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The Stables, used in the 19th century as a shelter for horses, now host some Canovian artworks, such as the plaster cast horse painted black that the artist completed in his last years.

Stables

In the 18th century the Stables were used for housing the livestock that Pasino, Antonio Canova’s grandfather, used for wool. Later on, in the first decades of the 19th century, the building was transformed into a shelter for the horses the family owned to work the fields or tow the carriage. When the inside of the Gypsotheca was rearranged, the Venetian architect Carlo Scarpa decided to use this space to exhibit some Canovian artworks, such as the plaster cast of a horse painted in black that the artist completed in his last years. This building shares a number of features with the architectural style of Carlo Scarpa, like the light coming from the two windows, the presence of a slit, and the use of specific iron supports on top of which the plaster cast models are positioned.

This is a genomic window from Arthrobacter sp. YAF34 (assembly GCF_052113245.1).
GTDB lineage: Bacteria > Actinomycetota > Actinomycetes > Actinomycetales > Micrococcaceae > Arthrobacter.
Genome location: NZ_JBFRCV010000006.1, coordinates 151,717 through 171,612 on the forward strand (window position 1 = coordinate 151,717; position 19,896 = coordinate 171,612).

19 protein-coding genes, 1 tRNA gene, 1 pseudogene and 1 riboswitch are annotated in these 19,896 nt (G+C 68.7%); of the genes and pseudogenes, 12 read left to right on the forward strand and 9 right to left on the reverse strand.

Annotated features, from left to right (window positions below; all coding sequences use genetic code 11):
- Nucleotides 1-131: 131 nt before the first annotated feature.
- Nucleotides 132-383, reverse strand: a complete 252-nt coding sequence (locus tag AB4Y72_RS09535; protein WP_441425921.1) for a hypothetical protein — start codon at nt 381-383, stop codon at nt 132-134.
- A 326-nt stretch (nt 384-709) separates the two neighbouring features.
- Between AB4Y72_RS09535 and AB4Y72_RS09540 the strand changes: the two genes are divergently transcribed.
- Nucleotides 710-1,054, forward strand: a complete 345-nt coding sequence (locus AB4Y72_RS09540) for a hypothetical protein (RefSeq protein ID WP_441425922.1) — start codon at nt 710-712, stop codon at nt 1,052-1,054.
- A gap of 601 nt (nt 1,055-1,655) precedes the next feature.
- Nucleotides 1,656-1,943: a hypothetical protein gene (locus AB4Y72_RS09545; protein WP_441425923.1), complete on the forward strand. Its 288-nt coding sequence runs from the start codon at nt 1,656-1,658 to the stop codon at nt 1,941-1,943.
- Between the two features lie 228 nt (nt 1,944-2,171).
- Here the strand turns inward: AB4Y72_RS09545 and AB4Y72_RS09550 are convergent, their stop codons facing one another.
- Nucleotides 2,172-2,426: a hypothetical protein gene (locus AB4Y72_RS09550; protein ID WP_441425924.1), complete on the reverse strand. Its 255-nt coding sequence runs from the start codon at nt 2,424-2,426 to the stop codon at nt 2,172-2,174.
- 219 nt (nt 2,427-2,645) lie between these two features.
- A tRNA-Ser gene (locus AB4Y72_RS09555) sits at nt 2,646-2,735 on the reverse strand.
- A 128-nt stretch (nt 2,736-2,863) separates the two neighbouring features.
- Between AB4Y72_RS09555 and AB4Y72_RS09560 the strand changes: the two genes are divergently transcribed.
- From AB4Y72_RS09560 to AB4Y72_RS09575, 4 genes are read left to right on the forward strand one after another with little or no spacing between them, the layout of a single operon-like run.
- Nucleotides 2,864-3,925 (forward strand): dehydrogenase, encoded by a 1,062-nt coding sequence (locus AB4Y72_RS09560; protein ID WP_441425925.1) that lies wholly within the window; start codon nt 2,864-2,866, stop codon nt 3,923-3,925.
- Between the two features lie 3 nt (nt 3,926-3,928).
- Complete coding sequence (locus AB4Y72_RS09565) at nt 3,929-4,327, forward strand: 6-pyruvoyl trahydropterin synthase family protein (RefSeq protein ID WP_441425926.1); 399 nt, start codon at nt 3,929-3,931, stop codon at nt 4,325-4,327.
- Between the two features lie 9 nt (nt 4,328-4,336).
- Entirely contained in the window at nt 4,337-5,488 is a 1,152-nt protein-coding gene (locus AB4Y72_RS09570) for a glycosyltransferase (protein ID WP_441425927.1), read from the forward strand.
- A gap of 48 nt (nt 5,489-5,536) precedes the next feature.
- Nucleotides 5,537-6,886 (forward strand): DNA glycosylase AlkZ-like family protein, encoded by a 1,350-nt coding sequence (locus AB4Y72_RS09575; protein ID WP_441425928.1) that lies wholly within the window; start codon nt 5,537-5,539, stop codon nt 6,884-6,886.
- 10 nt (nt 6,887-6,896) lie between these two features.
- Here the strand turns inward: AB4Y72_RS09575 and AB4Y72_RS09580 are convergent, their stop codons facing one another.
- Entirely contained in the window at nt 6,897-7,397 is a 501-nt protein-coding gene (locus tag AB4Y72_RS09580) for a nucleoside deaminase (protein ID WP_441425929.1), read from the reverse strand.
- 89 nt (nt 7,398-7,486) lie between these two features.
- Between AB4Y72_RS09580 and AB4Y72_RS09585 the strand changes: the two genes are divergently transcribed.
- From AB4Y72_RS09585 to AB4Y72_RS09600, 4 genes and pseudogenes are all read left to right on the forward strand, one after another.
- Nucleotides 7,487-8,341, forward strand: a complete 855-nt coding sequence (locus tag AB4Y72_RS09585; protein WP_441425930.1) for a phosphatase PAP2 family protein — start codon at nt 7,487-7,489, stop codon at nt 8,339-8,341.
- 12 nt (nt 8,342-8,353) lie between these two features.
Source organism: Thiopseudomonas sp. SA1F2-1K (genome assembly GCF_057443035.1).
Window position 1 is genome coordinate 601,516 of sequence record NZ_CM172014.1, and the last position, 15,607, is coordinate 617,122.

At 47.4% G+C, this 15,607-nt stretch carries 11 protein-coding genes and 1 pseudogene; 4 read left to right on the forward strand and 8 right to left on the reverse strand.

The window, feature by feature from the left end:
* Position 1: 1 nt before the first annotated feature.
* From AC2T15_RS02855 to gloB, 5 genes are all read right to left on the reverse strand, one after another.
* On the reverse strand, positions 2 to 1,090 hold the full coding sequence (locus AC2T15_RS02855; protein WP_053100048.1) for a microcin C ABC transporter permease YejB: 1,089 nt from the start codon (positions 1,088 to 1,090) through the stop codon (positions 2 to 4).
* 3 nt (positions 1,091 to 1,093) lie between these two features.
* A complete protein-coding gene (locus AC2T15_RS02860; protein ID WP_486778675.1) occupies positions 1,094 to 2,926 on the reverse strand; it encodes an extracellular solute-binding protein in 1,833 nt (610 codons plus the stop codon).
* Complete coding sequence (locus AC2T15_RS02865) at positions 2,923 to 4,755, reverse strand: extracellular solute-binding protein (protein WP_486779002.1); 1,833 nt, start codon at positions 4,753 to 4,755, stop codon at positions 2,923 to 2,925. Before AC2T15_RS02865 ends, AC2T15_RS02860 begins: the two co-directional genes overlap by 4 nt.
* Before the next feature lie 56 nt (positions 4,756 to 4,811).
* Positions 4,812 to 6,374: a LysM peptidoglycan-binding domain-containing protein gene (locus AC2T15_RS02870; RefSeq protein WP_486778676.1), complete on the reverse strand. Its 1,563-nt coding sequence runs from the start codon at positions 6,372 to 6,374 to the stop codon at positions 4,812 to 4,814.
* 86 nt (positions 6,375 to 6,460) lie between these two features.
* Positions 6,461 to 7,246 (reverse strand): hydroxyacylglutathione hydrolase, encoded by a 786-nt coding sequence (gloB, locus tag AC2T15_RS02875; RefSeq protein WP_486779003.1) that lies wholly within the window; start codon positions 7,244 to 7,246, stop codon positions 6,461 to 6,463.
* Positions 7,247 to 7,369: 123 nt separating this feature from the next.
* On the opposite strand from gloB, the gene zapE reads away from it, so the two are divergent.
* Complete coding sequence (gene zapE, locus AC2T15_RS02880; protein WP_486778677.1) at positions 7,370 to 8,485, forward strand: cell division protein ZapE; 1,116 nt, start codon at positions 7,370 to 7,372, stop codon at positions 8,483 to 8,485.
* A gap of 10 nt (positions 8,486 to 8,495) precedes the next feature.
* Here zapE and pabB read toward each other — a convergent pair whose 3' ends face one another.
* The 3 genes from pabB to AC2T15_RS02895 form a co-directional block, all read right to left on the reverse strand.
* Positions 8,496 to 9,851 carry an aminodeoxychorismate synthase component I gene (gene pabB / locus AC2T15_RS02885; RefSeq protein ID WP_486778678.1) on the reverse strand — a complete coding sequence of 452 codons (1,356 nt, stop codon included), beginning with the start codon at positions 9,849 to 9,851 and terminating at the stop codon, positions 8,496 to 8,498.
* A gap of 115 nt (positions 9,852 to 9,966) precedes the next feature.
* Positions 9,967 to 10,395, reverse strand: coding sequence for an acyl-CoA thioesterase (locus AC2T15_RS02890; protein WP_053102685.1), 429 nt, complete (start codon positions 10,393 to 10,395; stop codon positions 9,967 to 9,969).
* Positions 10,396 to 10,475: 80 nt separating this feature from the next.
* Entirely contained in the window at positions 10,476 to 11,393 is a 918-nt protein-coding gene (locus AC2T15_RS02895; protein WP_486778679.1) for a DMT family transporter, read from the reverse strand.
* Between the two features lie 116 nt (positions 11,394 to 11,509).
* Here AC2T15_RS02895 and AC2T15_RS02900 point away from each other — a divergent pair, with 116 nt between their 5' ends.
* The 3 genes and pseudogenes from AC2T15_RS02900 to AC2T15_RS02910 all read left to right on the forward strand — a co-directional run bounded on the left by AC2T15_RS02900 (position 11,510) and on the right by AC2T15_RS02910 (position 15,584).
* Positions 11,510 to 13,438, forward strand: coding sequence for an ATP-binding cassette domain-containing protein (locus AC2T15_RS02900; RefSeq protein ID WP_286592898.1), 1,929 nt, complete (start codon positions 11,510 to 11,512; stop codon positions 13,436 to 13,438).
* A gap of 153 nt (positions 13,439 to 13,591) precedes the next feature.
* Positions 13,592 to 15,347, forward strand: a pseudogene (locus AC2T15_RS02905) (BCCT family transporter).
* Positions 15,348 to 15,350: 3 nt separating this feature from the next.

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Nineteenth-Century Wing

Scarpa wing

The Birthplace